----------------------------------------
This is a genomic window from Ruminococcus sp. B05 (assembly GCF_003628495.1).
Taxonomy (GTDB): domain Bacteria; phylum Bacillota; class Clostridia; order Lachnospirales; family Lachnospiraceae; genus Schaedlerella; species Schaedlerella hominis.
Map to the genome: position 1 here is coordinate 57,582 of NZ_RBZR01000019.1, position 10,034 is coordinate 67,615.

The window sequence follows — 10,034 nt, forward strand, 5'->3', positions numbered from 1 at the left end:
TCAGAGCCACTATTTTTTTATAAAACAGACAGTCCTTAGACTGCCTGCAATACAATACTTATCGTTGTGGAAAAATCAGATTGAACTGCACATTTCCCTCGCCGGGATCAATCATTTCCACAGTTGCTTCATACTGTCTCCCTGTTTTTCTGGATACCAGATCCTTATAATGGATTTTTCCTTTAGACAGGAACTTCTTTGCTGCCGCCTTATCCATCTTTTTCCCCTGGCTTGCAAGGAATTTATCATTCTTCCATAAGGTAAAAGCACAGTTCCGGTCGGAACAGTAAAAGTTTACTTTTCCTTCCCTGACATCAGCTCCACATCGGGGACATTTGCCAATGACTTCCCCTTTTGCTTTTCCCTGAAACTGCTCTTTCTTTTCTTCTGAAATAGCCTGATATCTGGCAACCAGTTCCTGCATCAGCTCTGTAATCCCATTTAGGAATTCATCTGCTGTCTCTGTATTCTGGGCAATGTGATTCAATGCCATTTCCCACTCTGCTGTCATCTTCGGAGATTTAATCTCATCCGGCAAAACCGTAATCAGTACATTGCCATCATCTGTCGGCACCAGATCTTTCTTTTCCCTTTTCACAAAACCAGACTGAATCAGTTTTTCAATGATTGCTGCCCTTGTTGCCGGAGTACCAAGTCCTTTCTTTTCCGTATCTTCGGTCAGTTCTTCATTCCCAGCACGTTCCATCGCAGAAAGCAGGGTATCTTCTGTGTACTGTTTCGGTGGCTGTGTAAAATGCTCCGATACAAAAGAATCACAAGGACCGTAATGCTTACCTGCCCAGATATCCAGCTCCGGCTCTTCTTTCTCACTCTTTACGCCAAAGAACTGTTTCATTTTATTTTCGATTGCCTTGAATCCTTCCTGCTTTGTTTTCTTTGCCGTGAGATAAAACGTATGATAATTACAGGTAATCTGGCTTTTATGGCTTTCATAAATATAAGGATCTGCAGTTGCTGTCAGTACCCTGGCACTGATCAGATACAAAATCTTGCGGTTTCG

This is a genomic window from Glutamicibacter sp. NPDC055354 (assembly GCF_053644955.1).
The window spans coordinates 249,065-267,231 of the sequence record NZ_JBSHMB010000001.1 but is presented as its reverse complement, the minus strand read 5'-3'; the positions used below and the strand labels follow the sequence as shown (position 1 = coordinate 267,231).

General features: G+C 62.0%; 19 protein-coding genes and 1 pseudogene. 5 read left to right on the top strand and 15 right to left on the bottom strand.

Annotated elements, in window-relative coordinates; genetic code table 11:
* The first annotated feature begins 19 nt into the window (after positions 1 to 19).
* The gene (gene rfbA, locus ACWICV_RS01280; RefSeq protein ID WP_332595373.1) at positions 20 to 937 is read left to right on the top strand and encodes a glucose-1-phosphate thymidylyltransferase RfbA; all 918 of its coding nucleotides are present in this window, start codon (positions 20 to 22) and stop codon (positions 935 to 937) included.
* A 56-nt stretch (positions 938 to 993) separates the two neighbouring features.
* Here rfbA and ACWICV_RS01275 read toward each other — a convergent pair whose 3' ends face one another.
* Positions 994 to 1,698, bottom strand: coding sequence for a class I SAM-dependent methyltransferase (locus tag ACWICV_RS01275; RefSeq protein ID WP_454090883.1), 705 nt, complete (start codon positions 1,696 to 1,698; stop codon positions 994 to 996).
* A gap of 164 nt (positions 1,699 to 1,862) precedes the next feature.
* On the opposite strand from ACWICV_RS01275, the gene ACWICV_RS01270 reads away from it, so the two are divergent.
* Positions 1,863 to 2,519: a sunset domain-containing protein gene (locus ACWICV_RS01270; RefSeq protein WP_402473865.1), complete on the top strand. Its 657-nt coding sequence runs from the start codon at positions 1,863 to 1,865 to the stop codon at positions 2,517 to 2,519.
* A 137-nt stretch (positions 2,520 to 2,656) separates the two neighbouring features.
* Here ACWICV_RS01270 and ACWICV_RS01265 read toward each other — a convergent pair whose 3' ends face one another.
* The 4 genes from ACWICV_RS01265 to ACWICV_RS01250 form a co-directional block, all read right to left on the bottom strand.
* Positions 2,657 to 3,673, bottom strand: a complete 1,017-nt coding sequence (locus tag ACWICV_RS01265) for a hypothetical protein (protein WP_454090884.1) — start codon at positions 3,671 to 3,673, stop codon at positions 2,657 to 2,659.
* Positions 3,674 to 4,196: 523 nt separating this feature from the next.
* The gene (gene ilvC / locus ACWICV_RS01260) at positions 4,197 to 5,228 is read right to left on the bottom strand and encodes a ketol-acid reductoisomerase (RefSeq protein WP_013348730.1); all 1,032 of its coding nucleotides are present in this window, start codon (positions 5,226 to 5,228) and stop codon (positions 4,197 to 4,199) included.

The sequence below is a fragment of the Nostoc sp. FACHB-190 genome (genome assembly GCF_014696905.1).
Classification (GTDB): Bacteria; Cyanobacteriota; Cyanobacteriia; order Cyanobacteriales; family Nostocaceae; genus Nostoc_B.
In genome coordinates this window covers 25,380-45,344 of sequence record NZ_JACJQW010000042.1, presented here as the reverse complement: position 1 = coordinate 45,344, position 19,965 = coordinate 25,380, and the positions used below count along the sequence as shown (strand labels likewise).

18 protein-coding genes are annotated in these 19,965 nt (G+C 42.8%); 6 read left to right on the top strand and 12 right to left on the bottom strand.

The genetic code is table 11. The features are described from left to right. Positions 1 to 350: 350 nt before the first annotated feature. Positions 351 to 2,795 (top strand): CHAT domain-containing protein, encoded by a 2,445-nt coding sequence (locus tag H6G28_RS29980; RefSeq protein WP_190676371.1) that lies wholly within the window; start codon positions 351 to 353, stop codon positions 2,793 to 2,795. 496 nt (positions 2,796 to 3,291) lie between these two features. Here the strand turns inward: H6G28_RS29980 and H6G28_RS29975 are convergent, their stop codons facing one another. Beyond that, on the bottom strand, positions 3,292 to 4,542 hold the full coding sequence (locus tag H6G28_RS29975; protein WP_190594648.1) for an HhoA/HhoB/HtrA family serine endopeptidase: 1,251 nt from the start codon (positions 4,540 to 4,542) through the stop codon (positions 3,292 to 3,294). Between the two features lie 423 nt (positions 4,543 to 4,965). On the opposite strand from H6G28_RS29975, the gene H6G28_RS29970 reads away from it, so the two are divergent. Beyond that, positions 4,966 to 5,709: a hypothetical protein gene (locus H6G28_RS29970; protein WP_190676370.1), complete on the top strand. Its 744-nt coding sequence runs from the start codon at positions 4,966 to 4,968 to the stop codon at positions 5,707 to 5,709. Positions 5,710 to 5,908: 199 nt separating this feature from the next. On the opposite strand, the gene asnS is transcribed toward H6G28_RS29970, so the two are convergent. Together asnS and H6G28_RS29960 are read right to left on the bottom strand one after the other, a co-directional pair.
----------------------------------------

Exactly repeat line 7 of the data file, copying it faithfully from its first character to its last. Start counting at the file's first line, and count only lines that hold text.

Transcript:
The window spans coordinates 249,065-267,231 of the sequence record NZ_JBSHMB010000001.1 but is presented as its reverse complement, the minus strand read 5'-3'; the positions used below and the strand labels follow the sequence as shown (position 1 = coordinate 267,231).